Wednesday, 13 July 2016
Back to Coll - Snow Goose
Monday 11th July Fresh WNW dull AM to sunny PM
The ferry at 7:15am is easy enough on flat sea and on reaching Coll the cycle ride to the area where the snow geese are usually to be found is an easy ride too.
For the first time in a long time I do a day list of birds and before finding the snow geese I have seen around thirty species. I have also heard five corncrakes but as per usual no views of them.
The snow geese are in same field as last year. My memory tells me that back then I saw twenty plus a young bird. This year there are seventeen. They seem more animated this year and when a couple of walkers pass through the field they all fly out onto the sea.
I feel good about seeing this iconic bird this year.
It is the Seventieth anniversary of the ildfowl & Wetland trust and to celebrate they are reissueing an edition of the Paul Gallico – Sir Peter Scott book,The Snow Goose and seeing them close to and not in an enclosure or as a white spot in a flock of six thousand pink feets is a s good an experience of them as I am likely to get in Britain. Now watching the huge flocks in The States would be good. One day perhaps.
It feels good too as it is the bird for Doug Hilton's Snow Goose Wildlife Trust down in Kent.
Bird number 265, now twenty eight ahead of last year and one that I didn't count last year yet as they are category C2 on the BOU list they are countable and maybe I should update last year's list to 290. I won't though as I don't feel it right to update retrospectively, as with the marsh warbler this year.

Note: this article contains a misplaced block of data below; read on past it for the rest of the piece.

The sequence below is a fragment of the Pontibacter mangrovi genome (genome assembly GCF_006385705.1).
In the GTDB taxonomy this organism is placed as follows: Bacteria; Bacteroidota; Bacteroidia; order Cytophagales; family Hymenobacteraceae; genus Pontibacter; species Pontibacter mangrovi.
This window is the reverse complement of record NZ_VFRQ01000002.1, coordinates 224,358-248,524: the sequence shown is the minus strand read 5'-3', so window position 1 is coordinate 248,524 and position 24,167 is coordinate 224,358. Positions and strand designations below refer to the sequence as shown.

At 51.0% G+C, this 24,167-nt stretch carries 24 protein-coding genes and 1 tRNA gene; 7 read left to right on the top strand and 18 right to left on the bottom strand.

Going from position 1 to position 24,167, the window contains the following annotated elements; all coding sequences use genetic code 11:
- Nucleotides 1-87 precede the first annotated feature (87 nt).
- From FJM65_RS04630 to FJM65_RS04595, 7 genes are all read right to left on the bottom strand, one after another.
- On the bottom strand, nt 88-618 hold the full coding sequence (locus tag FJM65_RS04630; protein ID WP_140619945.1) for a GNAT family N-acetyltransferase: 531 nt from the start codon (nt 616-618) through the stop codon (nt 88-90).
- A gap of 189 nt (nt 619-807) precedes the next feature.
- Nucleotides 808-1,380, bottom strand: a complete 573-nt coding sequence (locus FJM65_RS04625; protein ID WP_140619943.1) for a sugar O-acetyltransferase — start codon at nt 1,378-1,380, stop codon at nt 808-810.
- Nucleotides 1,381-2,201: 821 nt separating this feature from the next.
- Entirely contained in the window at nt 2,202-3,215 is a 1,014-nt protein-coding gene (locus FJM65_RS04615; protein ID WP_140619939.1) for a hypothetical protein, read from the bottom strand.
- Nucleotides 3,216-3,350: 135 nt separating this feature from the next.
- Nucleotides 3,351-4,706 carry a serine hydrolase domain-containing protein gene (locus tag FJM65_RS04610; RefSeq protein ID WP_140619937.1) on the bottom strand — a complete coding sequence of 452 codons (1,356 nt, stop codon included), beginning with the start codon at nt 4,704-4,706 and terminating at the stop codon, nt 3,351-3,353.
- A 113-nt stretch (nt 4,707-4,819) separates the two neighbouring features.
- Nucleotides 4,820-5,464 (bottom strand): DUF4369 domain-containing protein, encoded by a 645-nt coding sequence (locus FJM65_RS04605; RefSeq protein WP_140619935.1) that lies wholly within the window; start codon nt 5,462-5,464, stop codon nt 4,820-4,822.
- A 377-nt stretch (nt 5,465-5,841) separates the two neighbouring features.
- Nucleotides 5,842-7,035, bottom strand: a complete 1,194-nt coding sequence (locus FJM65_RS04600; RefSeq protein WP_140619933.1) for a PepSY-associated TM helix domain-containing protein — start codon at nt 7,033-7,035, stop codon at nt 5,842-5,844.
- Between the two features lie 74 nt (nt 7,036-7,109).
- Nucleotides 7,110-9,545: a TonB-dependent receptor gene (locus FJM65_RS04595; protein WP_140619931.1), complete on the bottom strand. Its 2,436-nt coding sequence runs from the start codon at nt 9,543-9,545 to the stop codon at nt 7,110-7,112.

Having watched the snow geese in the field and on the sea, and having seen them swim away around a headland, I take a closer look at a beach. It has a mass of plastic rubbish on it.
Two hours later I have cleared two thirds of the beach and there are three large fishing crates full of it to be collected.
I head back to the hidden bike and make my way to the south western tip of Coll.
Pushing the bike to the north of the RSPB reserve here I find another beach and spend some time on a cliff watching the birds go by; manx shearwaters, shags and gannets. I lay my head back and fall asleep for an hour or so.
On waking I look around me and the sun has come out. Everything looks so different with the light colour of the granite outcrops looking almost Pyrennean limestone white.
I go down to the rocky beach and collect all the plastic here too. This time though I collect it in two large carrier bags and take it back to the RSPB car park to deposit it in a large lidded skip. Then I return to the beach for some more and set up my tent to camp on the grassy area overlooking a very large and beautiful sandy beach that curves away to the south.
Leaving the tent to dry out after the other night's heavy rain, I walk along a headland and find a number of frog orchids Coeloglossum viride; tiny in stature with dark reddish mauve lines on the cowls.
In the evening cloud comes over as I settle into my now dry tent. The fresh breeze is making everything feel and look cool with the granite taking on a darker grey appearance. From where I am I can see over some ancient sand dunes to a high hill on the Isle of Tiree. I am asleep before sunset.
12.5 Miles 389 feet elevation up 350 feet elevation down
Green Year list is now at 265. As already stated, this is 28 ahead of this time last year!